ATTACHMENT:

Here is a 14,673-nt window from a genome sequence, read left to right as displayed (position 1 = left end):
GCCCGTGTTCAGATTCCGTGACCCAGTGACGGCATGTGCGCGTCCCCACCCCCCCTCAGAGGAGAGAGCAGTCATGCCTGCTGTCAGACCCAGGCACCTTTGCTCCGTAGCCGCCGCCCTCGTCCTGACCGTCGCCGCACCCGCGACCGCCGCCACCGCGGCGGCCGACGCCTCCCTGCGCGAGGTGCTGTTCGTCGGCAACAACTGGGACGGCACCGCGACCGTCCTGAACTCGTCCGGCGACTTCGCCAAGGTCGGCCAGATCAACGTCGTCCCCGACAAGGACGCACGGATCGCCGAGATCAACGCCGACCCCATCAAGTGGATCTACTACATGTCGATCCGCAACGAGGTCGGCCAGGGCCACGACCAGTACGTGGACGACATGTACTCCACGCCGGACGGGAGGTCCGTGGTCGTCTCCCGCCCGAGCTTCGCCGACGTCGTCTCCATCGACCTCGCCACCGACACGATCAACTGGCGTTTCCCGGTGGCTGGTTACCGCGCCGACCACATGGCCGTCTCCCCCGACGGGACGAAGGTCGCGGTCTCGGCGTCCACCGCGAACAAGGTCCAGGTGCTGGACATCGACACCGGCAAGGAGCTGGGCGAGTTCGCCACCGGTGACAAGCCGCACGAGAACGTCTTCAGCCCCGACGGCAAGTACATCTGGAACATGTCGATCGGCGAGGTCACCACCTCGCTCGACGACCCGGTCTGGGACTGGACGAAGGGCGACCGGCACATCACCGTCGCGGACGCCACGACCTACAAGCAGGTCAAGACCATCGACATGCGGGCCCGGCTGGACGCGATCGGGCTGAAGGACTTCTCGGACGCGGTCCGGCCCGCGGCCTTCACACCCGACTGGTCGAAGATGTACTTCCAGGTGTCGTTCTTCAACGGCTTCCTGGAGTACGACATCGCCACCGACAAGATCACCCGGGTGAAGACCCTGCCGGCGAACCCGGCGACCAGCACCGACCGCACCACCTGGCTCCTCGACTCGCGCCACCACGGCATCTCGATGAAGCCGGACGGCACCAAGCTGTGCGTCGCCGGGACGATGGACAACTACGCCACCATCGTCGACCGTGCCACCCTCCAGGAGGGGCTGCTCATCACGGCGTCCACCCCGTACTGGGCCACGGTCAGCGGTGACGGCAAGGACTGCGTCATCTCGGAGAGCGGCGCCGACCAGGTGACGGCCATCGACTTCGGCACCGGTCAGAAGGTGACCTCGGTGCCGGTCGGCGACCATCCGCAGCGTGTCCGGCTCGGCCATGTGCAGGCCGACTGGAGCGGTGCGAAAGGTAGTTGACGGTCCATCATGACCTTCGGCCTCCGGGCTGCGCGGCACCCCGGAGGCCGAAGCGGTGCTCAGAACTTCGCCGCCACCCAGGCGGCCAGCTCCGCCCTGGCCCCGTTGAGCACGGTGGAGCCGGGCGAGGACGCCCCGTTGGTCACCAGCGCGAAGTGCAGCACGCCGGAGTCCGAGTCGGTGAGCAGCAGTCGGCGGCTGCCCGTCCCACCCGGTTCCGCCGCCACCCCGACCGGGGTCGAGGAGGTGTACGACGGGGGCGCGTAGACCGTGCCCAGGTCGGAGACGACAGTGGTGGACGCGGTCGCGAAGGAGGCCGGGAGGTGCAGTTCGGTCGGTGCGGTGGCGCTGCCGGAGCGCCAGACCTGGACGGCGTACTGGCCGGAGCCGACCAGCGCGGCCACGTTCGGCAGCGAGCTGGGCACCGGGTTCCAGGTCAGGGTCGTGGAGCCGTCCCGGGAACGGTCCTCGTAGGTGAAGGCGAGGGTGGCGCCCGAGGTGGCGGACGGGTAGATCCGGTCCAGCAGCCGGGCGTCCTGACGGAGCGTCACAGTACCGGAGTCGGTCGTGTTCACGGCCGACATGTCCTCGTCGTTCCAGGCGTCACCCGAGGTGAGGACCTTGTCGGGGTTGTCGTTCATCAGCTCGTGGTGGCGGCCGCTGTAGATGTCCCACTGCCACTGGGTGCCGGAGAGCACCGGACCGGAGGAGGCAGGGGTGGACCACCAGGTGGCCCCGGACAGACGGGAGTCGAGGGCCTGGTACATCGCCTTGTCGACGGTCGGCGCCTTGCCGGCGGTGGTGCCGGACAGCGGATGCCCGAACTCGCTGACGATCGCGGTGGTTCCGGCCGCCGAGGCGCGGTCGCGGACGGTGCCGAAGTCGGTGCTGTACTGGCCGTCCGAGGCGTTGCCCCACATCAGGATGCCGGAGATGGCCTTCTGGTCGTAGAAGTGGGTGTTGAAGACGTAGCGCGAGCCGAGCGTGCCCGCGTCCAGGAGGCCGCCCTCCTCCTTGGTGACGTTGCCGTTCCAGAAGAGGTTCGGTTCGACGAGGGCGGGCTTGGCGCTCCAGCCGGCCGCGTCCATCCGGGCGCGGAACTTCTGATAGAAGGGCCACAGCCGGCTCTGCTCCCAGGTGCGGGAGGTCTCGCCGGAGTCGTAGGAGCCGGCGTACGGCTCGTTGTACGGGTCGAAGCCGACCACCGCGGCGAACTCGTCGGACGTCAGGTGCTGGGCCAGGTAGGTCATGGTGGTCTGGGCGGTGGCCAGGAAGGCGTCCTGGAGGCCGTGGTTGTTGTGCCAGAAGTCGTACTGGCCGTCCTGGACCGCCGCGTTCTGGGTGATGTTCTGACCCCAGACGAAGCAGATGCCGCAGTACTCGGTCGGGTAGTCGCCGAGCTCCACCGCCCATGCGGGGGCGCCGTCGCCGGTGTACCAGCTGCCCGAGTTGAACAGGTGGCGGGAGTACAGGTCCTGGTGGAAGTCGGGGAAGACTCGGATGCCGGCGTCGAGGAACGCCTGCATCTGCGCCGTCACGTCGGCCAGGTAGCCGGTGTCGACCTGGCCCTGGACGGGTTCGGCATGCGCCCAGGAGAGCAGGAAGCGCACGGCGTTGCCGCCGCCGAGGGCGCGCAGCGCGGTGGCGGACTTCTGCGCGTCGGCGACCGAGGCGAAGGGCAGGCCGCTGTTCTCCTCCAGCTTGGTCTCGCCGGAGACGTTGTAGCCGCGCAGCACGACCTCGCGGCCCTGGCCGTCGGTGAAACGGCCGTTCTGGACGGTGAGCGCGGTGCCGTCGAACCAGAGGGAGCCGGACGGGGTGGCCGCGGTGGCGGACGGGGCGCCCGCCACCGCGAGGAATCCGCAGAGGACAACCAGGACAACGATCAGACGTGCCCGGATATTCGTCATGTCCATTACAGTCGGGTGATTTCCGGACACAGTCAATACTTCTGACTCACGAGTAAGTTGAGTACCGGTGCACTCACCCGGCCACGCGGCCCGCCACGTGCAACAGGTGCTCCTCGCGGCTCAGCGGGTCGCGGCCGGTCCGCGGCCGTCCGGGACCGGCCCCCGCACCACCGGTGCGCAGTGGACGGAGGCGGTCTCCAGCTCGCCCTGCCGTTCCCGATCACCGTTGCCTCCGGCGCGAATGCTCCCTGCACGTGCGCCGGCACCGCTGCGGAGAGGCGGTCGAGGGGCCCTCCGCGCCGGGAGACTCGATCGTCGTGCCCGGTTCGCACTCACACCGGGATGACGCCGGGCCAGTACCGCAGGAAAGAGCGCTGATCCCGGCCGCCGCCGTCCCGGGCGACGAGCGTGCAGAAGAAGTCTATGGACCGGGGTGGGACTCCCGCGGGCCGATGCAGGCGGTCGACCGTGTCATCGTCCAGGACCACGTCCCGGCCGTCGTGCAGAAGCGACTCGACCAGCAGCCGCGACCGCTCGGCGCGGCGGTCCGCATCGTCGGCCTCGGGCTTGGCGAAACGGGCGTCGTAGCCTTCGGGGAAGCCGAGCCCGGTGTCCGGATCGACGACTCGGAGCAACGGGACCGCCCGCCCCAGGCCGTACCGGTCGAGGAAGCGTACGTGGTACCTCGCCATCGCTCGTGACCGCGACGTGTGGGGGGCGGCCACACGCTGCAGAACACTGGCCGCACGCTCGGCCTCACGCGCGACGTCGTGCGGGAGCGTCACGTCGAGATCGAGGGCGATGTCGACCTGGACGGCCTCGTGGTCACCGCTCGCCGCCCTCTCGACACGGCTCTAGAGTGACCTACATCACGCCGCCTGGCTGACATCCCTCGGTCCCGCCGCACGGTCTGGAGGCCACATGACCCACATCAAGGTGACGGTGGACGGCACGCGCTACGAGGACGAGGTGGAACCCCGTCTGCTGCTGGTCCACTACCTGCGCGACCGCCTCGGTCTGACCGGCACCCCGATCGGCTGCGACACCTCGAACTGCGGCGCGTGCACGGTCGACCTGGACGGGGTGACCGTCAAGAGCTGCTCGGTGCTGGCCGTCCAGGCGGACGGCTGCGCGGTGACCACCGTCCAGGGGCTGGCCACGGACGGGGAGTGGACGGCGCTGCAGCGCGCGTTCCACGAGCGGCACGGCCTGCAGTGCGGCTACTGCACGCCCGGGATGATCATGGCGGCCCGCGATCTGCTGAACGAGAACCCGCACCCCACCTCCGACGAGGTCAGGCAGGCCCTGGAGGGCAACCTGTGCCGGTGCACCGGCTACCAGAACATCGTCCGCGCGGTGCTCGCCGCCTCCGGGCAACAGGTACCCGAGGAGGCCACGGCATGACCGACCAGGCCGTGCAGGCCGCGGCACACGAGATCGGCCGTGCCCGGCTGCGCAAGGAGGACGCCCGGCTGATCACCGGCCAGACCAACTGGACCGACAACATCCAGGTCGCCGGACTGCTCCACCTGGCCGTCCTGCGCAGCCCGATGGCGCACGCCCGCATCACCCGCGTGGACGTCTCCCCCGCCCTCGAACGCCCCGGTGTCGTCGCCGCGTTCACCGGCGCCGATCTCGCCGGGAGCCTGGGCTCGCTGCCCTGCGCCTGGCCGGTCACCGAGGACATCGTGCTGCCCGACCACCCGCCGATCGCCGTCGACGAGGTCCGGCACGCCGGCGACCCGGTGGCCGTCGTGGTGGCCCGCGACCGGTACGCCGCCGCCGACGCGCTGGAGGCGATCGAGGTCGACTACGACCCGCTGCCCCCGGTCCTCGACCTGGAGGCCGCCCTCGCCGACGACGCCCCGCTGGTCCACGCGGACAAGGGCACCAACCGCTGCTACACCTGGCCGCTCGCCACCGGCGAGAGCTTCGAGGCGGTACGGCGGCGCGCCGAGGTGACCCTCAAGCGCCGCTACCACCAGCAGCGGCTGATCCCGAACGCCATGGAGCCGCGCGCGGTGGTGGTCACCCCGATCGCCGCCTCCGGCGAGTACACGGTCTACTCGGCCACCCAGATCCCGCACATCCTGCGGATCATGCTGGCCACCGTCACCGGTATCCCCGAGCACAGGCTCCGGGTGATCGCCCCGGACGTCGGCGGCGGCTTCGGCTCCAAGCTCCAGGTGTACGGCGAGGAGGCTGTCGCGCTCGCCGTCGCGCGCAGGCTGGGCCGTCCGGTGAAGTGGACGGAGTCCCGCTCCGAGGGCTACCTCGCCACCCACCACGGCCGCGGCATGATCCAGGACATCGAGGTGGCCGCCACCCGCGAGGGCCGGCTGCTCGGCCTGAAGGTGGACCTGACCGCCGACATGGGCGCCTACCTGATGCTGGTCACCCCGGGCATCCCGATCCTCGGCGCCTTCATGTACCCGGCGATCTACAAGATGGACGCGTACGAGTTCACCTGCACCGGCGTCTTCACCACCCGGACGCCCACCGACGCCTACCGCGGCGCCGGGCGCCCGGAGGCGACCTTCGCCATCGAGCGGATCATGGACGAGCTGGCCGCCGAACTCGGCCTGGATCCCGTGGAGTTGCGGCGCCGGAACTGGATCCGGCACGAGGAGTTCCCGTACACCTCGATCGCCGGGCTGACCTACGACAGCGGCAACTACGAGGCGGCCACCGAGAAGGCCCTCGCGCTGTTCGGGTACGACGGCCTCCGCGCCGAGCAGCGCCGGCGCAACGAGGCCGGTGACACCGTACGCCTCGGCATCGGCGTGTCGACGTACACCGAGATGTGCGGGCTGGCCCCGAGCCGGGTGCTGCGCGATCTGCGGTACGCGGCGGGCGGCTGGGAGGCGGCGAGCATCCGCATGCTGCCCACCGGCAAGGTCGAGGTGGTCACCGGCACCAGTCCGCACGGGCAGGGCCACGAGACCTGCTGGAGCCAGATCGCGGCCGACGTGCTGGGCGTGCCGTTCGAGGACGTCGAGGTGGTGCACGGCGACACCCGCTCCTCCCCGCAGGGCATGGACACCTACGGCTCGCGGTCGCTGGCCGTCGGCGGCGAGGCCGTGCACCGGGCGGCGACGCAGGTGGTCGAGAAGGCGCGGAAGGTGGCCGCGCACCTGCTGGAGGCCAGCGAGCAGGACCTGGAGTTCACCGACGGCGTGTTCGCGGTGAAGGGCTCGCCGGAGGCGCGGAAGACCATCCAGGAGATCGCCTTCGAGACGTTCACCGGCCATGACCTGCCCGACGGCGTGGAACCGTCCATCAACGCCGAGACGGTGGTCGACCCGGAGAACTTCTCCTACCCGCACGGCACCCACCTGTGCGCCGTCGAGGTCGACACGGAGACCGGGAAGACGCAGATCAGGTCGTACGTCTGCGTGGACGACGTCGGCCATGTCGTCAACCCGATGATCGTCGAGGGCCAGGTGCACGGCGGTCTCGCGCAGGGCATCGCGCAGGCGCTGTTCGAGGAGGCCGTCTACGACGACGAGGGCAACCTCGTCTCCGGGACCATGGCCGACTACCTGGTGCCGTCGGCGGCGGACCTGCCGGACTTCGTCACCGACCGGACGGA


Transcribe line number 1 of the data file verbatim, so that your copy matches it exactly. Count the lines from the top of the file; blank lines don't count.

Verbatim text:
Here is a 14,673-nt window from a genome sequence, read left to right as displayed (position 1 = left end):